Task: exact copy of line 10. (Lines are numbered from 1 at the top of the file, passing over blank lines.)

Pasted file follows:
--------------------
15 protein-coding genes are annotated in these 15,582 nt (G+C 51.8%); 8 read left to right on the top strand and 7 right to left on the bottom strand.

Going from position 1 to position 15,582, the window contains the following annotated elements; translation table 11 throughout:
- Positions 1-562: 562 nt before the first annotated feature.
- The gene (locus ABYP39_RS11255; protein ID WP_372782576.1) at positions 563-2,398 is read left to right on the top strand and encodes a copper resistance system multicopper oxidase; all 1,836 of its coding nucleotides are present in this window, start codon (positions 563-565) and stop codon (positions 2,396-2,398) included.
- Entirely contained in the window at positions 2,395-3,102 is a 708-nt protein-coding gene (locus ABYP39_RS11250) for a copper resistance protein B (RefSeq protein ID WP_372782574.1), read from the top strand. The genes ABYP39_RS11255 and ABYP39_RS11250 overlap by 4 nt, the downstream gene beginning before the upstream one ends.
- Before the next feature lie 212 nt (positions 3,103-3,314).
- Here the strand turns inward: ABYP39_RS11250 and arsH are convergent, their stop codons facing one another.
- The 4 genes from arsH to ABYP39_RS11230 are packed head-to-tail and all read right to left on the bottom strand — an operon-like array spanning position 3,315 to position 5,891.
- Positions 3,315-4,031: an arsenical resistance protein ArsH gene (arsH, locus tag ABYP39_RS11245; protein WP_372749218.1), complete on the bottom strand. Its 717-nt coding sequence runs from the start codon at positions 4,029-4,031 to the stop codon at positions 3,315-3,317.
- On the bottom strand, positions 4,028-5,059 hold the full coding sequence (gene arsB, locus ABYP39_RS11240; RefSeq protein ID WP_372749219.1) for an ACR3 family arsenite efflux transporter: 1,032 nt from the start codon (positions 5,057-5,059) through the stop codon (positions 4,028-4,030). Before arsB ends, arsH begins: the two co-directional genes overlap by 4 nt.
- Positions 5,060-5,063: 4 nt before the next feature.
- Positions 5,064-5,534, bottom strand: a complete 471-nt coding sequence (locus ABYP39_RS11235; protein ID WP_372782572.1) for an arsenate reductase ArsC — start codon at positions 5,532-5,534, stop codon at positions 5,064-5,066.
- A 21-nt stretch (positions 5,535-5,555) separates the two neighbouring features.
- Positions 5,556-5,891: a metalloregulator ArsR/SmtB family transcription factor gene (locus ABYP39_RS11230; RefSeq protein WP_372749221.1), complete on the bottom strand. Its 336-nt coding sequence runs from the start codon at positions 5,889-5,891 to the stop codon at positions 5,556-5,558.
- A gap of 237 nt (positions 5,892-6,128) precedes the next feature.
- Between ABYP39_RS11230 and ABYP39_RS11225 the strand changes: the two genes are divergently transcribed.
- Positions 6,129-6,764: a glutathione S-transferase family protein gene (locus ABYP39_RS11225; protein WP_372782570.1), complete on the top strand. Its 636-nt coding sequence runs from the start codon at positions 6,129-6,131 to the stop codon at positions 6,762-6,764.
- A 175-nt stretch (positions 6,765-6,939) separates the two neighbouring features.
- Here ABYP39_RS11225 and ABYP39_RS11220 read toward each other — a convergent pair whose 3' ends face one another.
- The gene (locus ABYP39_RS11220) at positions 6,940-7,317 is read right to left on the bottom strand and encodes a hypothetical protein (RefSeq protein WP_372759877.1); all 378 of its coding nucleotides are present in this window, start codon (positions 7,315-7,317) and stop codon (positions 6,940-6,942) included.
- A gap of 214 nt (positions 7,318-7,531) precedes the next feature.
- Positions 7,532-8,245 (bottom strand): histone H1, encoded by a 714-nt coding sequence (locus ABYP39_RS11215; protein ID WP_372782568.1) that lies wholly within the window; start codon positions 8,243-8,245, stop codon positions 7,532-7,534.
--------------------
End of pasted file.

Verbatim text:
- On the bottom strand, positions 4,028-5,059 hold the full coding sequence (gene arsB, locus ABYP39_RS11240; RefSeq protein ID WP_372749219.1) for an ACR3 family arsenite efflux transporter: 1,032 nt from the start codon (positions 5,057-5,059) through the stop codon (positions 4,028-4,030). Before arsB ends, arsH begins: the two co-directional genes overlap by 4 nt.